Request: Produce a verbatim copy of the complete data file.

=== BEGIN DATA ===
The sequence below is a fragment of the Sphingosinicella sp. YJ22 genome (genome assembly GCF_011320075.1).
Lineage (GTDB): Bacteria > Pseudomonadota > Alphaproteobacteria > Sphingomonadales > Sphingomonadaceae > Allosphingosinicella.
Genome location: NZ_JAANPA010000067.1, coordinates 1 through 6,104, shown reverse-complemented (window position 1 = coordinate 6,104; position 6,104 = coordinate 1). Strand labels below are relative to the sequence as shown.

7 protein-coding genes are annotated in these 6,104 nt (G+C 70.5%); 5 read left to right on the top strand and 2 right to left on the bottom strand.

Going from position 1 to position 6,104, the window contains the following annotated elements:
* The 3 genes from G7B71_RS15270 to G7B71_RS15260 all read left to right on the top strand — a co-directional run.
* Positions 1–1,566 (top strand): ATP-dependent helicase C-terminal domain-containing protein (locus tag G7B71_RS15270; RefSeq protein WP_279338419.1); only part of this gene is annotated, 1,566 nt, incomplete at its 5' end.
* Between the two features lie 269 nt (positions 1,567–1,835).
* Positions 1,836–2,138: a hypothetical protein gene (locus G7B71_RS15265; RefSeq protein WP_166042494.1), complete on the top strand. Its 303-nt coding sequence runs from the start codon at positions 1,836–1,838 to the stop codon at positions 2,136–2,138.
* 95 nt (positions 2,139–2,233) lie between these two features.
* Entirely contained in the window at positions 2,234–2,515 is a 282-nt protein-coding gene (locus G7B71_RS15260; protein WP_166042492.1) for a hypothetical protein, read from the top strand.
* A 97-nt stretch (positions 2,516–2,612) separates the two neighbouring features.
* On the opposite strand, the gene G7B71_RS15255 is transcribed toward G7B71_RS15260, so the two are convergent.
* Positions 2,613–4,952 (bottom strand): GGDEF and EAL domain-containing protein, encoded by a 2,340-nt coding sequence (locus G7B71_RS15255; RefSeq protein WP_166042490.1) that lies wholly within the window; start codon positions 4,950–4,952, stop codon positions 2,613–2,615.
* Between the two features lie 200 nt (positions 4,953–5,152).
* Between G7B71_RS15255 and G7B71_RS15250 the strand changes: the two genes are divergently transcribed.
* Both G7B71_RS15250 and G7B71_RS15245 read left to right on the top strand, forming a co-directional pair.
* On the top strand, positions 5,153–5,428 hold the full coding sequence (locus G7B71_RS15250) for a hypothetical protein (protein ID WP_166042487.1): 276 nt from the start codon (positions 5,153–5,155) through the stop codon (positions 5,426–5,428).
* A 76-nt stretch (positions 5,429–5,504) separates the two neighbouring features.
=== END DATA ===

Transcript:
The sequence below is a fragment of the Sphingosinicella sp. YJ22 genome (genome assembly GCF_011320075.1).
Lineage (GTDB): Bacteria > Pseudomonadota > Alphaproteobacteria > Sphingomonadales > Sphingomonadaceae > Allosphingosinicella.
Genome location: NZ_JAANPA010000067.1, coordinates 1 through 6,104, shown reverse-complemented (window position 1 = coordinate 6,104; position 6,104 = coordinate 1). Strand labels below are relative to the sequence as shown.

7 protein-coding genes are annotated in these 6,104 nt (G+C 70.5%); 5 read left to right on the top strand and 2 right to left on the bottom strand.

Going from position 1 to position 6,104, the window contains the following annotated elements:
* The 3 genes from G7B71_RS15270 to G7B71_RS15260 all read left to right on the top strand — a co-directional run.
* Positions 1–1,566 (top strand): ATP-dependent helicase C-terminal domain-containing protein (locus tag G7B71_RS15270; RefSeq protein WP_279338419.1); only part of this gene is annotated, 1,566 nt, incomplete at its 5' end.
* Between the two features lie 269 nt (positions 1,567–1,835).
* Positions 1,836–2,138: a hypothetical protein gene (locus G7B71_RS15265; RefSeq protein WP_166042494.1), complete on the top strand. Its 303-nt coding sequence runs from the start codon at positions 1,836–1,838 to the stop codon at positions 2,136–2,138.
* 95 nt (positions 2,139–2,233) lie between these two features.
* Entirely contained in the window at positions 2,234–2,515 is a 282-nt protein-coding gene (locus G7B71_RS15260; protein WP_166042492.1) for a hypothetical protein, read from the top strand.
* A 97-nt stretch (positions 2,516–2,612) separates the two neighbouring features.
* On the opposite strand, the gene G7B71_RS15255 is transcribed toward G7B71_RS15260, so the two are convergent.
* Positions 2,613–4,952 (bottom strand): GGDEF and EAL domain-containing protein, encoded by a 2,340-nt coding sequence (locus G7B71_RS15255; RefSeq protein WP_166042490.1) that lies wholly within the window; start codon positions 4,950–4,952, stop codon positions 2,613–2,615.
* Between the two features lie 200 nt (positions 4,953–5,152).
* Between G7B71_RS15255 and G7B71_RS15250 the strand changes: the two genes are divergently transcribed.
* Both G7B71_RS15250 and G7B71_RS15245 read left to right on the top strand, forming a co-directional pair.
* On the top strand, positions 5,153–5,428 hold the full coding sequence (locus G7B71_RS15250) for a hypothetical protein (protein ID WP_166042487.1): 276 nt from the start codon (positions 5,153–5,155) through the stop codon (positions 5,426–5,428).
* A 76-nt stretch (positions 5,429–5,504) separates the two neighbouring features.